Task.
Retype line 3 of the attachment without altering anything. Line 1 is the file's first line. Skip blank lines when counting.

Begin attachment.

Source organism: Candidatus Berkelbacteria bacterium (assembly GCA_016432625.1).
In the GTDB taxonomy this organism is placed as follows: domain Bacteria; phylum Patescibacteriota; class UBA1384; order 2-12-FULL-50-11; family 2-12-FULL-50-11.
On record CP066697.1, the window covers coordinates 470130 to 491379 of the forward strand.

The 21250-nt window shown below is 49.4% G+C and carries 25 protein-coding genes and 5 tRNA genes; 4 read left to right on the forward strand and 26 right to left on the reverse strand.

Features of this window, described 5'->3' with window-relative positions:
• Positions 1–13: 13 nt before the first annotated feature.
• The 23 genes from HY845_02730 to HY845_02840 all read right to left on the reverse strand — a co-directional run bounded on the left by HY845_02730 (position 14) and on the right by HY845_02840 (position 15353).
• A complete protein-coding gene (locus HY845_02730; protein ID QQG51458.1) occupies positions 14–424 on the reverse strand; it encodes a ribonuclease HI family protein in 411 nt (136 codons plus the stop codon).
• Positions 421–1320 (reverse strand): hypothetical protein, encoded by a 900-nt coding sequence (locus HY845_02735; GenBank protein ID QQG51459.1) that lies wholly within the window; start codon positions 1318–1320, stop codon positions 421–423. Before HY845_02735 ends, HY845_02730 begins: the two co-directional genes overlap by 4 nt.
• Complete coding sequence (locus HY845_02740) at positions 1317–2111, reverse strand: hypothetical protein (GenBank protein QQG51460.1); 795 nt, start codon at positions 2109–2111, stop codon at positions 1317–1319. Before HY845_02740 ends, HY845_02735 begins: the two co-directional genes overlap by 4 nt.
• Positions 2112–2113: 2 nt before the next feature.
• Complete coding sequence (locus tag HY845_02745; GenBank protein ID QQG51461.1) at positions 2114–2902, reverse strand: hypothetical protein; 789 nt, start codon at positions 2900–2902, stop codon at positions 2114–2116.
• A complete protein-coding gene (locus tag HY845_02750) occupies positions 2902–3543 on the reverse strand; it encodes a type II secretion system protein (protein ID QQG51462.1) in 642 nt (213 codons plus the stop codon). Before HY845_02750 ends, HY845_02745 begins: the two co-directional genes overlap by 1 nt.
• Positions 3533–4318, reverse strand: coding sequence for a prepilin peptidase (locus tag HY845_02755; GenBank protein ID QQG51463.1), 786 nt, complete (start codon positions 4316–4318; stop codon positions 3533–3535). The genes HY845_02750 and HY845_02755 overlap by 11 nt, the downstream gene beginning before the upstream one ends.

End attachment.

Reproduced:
On record CP066697.1, the window covers coordinates 470130 to 491379 of the forward strand.